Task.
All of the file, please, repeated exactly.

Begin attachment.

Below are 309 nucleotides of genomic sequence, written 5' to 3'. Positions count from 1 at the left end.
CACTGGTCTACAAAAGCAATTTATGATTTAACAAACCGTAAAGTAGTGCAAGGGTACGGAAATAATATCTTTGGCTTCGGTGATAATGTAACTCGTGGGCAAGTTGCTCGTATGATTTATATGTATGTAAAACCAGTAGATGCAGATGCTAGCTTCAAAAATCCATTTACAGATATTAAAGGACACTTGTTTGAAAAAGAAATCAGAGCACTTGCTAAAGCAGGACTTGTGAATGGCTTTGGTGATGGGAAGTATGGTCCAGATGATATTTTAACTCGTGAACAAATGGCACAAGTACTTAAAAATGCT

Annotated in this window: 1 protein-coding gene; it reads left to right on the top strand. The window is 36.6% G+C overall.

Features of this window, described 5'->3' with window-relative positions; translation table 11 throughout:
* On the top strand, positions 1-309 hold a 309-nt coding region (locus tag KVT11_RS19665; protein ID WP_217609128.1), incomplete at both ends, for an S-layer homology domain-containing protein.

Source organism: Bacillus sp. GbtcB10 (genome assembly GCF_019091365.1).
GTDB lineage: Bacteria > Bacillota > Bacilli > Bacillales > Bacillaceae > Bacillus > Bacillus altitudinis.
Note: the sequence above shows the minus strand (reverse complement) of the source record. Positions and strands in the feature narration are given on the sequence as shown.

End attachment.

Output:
Below are 309 nucleotides of genomic sequence, written 5' to 3'. Positions count from 1 at the left end.
CACTGGTCTACAAAAGCAATTTATGATTTAACAAACCGTAAAGTAGTGCAAGGGTACGGAAATAATATCTTTGGCTTCGGTGATAATGTAACTCGTGGGCAAGTTGCTCGTATGATTTATATGTATGTAAAACCAGTAGATGCAGATGCTAGCTTCAAAAATCCATTTACAGATATTAAAGGACACTTGTTTGAAAAAGAAATCAGAGCACTTGCTAAAGCAGGACTTGTGAATGGCTTTGGTGATGGGAAGTATGGTCCAGATGATATTTTAACTCGTGAACAAATGGCACAAGTACTTAAAAATGCT

Annotated in this window: 1 protein-coding gene; it reads left to right on the top strand. The window is 36.6% G+C overall.

Features of this window, described 5'->3' with window-relative positions; translation table 11 throughout:
* On the top strand, positions 1-309 hold a 309-nt coding region (locus tag KVT11_RS19665; protein ID WP_217609128.1), incomplete at both ends, for an S-layer homology domain-containing protein.

Source organism: Bacillus sp. GbtcB10 (genome assembly GCF_019091365.1).
GTDB lineage: Bacteria > Bacillota > Bacilli > Bacillales > Bacillaceae > Bacillus > Bacillus altitudinis.
Note: the sequence above shows the minus strand (reverse complement) of the source record. Positions and strands in the feature narration are given on the sequence as shown.